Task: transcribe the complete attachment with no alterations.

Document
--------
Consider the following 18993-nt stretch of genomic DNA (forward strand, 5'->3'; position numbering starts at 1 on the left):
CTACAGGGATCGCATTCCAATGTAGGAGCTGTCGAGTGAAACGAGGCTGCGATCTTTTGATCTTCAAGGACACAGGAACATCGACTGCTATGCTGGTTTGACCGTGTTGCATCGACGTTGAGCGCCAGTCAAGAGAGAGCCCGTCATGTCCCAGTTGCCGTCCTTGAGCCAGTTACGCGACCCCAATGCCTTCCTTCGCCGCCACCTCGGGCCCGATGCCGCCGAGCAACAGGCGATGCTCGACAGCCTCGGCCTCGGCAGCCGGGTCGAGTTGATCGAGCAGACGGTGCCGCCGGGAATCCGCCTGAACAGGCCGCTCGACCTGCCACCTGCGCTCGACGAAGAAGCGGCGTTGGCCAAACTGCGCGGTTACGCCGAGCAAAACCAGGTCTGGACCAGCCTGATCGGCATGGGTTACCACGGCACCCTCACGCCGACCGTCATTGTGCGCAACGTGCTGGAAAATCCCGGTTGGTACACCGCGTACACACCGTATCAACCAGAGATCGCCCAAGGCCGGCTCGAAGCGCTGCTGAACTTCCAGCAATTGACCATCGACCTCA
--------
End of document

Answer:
Consider the following 18993-nt stretch of genomic DNA (forward strand, 5'->3'; position numbering starts at 1 on the left):
CTACAGGGATCGCATTCCAATGTAGGAGCTGTCGAGTGAAACGAGGCTGCGATCTTTTGATCTTCAAGGACACAGGAACATCGACTGCTATGCTGGTTTGACCGTGTTGCATCGACGTTGAGCGCCAGTCAAGAGAGAGCCCGTCATGTCCCAGTTGCCGTCCTTGAGCCAGTTACGCGACCCCAATGCCTTCCTTCGCCGCCACCTCGGGCCCGATGCCGCCGAGCAACAGGCGATGCTCGACAGCCTCGGCCTCGGCAGCCGGGTCGAGTTGATCGAGCAGACGGTGCCGCCGGGAATCCGCCTGAACAGGCCGCTCGACCTGCCACCTGCGCTCGACGAAGAAGCGGCGTTGGCCAAACTGCGCGGTTACGCCGAGCAAAACCAGGTCTGGACCAGCCTGATCGGCATGGGTTACCACGGCACCCTCACGCCGACCGTCATTGTGCGCAACGTGCTGGAAAATCCCGGTTGGTACACCGCGTACACACCGTATCAACCAGAGATCGCCCAAGGCCGGCTCGAAGCGCTGCTGAACTTCCAGCAATTGACCATCGACCTCA